Difference between revisions of "Monitorix"

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A package for {{AUR|monitorix}} can be found in the [[AUR]].
[[Install]] the package {{AUR|monitorix}}.  
{{Note| Depending on which font packages are installed, it ''might'' been necessary to install the '''terminus-font''' package.  For now, proceed without it, once monitorix is configured and running, users will know very quickly if they are missing the correct font as the graphs will not contain any text at which point, go ahead and install the '''terminus-font''' package via pacman.}}
{{Note|Without a compatible font already installed, the Monitorix graphs will not contain any text. If this happens, install the {{Pkg|terminus-font}}.}}

Revision as of 13:34, 5 July 2015

Monitorix is an open source, lightweight system monitoring tool designed to monitor as many services and system resources as possible. It has been created to be used under production UNIX/Linux servers, but due to its simplicity and small size many use it on embedded devices as well.


Install the package monitorixAUR.

Note: Without a compatible font already installed, the Monitorix graphs will not contain any text. If this happens, install the terminus-font.


Edit /etc/monitorix/monitorix.conf to match graphing options and system-specific variables. For a complete list of options and features, see the man page.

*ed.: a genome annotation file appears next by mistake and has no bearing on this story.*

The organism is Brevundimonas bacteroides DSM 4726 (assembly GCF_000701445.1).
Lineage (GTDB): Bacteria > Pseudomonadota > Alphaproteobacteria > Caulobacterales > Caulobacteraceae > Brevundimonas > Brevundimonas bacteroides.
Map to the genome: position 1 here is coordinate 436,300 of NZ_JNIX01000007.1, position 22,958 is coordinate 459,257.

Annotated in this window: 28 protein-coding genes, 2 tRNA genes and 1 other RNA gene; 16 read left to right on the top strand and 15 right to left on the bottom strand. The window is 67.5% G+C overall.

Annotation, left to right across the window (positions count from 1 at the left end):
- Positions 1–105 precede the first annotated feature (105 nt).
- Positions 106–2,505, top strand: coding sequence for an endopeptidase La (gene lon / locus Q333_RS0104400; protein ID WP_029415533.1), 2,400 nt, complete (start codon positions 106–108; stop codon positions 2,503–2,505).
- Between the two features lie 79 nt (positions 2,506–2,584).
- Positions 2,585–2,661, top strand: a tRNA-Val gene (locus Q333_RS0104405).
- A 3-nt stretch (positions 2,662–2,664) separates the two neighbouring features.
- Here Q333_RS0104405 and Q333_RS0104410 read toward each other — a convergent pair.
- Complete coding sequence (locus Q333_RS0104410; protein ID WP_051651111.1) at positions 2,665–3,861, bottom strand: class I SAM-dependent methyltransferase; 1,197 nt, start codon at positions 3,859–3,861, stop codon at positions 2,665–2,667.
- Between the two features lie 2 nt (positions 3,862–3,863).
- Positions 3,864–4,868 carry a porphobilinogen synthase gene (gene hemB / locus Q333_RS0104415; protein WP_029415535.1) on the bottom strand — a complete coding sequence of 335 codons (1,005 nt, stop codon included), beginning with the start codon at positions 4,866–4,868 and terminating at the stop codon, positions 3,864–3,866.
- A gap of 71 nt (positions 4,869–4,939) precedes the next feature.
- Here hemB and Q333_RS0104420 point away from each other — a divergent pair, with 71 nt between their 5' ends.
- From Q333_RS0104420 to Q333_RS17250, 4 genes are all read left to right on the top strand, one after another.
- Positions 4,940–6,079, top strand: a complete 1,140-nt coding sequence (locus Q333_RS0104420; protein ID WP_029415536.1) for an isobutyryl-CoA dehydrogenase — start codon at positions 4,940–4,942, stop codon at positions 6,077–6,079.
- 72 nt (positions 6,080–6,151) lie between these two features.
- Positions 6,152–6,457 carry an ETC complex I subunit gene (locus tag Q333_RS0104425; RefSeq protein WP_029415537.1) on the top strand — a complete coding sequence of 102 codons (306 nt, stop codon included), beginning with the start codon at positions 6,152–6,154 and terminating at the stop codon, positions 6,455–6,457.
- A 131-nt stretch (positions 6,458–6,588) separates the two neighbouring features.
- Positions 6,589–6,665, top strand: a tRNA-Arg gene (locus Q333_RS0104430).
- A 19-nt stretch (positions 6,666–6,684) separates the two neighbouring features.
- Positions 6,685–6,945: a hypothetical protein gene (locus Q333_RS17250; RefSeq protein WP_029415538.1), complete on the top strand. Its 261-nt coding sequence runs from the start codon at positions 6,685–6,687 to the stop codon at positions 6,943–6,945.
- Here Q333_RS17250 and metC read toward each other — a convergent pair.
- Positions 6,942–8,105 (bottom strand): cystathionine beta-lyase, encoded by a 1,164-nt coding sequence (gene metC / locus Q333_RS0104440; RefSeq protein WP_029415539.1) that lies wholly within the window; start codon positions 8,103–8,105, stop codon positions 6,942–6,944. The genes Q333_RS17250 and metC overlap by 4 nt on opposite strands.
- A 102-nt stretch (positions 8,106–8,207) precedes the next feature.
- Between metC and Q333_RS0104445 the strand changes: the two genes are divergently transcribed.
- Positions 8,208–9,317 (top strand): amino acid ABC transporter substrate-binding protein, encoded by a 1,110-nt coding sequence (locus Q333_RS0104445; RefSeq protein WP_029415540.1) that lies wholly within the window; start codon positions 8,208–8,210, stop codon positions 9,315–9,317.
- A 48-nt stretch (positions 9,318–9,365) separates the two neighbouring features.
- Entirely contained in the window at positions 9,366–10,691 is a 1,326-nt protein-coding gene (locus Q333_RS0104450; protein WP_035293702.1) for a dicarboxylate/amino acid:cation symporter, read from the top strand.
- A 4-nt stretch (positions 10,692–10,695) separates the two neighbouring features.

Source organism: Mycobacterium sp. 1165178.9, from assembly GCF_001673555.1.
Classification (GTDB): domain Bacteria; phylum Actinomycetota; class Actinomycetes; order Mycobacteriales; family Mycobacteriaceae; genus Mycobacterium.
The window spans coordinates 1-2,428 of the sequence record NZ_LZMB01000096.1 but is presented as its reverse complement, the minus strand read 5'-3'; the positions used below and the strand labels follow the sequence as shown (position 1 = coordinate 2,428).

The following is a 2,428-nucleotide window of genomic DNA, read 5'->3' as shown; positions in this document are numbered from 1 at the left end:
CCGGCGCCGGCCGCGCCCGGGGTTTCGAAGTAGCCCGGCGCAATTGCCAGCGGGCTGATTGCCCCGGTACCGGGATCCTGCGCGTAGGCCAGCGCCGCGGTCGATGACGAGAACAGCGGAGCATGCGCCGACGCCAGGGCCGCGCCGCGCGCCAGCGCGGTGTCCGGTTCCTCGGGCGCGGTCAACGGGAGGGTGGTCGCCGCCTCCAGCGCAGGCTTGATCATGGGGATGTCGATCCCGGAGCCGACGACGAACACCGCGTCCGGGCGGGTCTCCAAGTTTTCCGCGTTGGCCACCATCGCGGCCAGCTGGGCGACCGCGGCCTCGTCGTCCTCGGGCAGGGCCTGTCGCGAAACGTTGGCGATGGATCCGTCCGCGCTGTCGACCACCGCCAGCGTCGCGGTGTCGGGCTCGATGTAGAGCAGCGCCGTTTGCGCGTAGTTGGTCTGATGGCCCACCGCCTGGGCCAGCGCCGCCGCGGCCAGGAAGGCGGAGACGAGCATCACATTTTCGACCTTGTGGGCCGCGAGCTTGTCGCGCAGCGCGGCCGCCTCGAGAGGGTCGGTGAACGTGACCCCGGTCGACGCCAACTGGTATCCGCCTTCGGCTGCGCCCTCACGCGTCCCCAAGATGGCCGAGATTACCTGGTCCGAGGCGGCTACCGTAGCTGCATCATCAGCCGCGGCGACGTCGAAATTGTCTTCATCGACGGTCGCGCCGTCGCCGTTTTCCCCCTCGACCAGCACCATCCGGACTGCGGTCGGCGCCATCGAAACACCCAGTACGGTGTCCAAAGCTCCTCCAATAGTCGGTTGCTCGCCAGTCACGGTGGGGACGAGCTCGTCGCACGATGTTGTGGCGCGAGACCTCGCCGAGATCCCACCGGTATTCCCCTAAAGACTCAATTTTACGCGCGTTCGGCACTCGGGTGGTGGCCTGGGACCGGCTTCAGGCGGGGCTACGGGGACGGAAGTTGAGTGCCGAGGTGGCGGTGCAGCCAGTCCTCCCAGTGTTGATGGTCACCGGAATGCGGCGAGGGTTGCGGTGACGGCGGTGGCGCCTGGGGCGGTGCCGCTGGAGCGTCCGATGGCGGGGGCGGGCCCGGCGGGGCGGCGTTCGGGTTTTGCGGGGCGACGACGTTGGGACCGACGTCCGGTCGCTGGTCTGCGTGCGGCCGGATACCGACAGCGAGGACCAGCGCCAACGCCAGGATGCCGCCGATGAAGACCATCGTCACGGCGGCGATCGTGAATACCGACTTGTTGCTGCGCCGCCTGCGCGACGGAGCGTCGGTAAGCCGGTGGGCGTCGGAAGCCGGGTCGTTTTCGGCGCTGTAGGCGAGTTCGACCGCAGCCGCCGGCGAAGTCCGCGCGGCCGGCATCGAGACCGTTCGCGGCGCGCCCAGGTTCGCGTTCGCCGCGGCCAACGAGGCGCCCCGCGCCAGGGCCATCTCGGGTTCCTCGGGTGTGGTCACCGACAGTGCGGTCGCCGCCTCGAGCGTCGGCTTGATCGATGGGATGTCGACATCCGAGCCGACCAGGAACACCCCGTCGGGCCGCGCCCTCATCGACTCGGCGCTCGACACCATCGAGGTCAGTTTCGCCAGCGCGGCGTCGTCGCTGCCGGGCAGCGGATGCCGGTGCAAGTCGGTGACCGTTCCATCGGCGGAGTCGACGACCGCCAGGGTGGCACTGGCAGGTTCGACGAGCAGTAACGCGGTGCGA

Most of the user settings are self explanatory based on the commented text within the configuration file itself.

Since release 3.0.0 (18-Feb-2013), Monitorix comes with a light, built-in webserver; via the dependency perl-http-server-simple. It is, however, disabled by default. To use it, change the configuration option as follows:

enabled = y

See the configuration file for the other related options, for example accesss restrictions, or #Configure an external webserver.

Start and viewing data

Start monitorix.service and enable it to run at boot like any other systemd service.

To view system stats, using the perl-http-server, simply point a browser to http://localhost:8080/monitorix to see the data.

Tip: If it is the first time running Monitorix, it will take several minutes before data are available to be displayed graphically; so be patient.

Configure an external webserver


lighttpd is another option.

By default, cgi support is not enabled in lighttpd. To enable it and to assign perl to process .cgi files, add the following two lines to /etc/lighttpd/lighttpd.conf:

server.modules		= ( "mod_cgi" )
cgi.assign		= ( ".cgi" => "/usr/bin/perl" )


apache is yet another option.


nginx can be used as a reverse proxy/webserver by adding the following server block the nginx config:

server {
    listen       80;
    server_name  your.domain.com;

    location / {
       proxy_buffering off;

    location ~ ^/monitorix/(.+\.png)$ {
        alias /srv/http/monitorix/$1;

Also add url_prefix_proxy = http://your.domain.com to /etc/monitorix/monitorix.conf.

Using tmpfs to Store RRD databases

Anything-sync-daemonAUR is a package which provides a pseudo-daemon that makes use of tmpfs to store RRD Databases for Monitorix. Doing so will greatly reduce hdd reads/writes.